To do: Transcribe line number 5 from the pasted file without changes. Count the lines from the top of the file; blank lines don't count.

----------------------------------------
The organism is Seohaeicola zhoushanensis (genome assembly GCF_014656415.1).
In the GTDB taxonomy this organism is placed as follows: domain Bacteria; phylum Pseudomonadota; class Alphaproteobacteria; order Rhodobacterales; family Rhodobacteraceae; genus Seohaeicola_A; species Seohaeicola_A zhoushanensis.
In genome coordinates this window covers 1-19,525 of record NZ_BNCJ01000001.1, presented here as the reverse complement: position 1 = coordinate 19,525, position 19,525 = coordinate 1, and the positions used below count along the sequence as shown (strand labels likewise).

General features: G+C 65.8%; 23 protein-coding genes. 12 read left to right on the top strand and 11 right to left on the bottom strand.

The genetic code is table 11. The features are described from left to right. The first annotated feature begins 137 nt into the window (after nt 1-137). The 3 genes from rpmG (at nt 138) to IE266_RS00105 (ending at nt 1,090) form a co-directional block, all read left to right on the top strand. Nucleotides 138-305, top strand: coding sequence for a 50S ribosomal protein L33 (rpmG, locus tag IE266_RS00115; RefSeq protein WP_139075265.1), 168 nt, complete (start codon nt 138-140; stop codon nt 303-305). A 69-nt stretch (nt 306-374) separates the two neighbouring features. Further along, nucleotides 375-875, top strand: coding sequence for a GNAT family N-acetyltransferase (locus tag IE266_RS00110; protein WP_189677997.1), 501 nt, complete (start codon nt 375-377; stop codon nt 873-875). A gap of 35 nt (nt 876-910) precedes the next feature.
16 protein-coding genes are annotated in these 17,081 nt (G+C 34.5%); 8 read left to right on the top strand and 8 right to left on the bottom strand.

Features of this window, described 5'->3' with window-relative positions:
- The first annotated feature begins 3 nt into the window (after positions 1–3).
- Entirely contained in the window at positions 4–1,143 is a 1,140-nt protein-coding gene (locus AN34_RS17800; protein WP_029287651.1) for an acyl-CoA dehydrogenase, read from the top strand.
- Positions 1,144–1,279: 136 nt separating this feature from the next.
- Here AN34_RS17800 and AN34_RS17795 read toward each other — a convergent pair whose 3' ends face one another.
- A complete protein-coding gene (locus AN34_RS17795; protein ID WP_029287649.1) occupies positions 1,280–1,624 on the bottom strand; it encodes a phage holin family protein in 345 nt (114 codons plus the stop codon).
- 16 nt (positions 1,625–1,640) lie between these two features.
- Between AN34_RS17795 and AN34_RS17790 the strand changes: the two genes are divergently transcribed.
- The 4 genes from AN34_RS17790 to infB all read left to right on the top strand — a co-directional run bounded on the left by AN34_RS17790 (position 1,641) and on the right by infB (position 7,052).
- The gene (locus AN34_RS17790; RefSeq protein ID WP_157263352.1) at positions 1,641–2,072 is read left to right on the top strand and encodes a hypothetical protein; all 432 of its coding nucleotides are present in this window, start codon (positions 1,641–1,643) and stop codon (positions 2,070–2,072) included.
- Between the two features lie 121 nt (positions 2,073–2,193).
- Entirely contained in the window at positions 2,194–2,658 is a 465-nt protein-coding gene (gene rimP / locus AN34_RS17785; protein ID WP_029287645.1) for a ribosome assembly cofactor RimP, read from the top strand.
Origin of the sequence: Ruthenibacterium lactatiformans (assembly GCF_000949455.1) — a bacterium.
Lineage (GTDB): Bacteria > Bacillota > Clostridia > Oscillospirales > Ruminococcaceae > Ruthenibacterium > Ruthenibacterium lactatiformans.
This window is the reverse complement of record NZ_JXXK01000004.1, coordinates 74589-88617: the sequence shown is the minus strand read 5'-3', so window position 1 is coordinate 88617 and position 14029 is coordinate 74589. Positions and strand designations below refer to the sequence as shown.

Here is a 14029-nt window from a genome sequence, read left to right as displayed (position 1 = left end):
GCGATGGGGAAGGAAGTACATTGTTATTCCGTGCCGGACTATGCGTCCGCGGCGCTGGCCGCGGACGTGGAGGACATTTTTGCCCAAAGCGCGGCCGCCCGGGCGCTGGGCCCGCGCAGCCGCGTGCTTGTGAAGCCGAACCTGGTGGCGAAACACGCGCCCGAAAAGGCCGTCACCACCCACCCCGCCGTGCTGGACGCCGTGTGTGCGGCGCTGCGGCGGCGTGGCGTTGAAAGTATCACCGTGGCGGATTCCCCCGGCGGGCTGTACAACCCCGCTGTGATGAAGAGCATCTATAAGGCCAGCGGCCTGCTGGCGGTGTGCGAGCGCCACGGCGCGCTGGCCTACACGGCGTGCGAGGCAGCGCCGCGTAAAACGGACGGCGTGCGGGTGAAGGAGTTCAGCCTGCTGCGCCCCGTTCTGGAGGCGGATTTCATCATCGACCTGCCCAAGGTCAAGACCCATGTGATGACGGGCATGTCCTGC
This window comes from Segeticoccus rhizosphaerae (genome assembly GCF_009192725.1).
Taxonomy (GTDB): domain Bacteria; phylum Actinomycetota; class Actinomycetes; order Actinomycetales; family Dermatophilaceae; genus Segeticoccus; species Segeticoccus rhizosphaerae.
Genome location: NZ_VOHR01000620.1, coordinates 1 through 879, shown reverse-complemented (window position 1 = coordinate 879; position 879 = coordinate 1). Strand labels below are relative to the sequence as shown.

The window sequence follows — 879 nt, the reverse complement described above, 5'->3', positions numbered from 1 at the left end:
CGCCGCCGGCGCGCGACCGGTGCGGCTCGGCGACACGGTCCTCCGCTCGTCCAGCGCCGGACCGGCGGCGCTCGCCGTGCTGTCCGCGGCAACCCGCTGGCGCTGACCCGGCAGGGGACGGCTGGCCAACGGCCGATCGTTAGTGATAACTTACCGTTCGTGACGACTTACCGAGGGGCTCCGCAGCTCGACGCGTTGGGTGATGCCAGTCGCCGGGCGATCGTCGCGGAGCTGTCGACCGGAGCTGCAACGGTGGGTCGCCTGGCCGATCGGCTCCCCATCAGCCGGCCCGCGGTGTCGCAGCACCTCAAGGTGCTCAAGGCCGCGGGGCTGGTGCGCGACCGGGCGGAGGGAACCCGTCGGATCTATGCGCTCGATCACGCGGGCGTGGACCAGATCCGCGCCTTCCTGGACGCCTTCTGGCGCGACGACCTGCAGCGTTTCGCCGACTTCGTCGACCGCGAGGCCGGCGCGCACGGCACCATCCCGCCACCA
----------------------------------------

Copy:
The genetic code is table 11. The features are described from left to right. The first annotated feature begins 137 nt into the window (after nt 1-137). The 3 genes from rpmG (at nt 138) to IE266_RS00105 (ending at nt 1,090) form a co-directional block, all read left to right on the top strand. Nucleotides 138-305, top strand: coding sequence for a 50S ribosomal protein L33 (rpmG, locus tag IE266_RS00115; RefSeq protein WP_139075265.1), 168 nt, complete (start codon nt 138-140; stop codon nt 303-305). A 69-nt stretch (nt 306-374) separates the two neighbouring features. Further along, nucleotides 375-875, top strand: coding sequence for a GNAT family N-acetyltransferase (locus tag IE266_RS00110; protein WP_189677997.1), 501 nt, complete (start codon nt 375-377; stop codon nt 873-875). A gap of 35 nt (nt 876-910) precedes the next feature.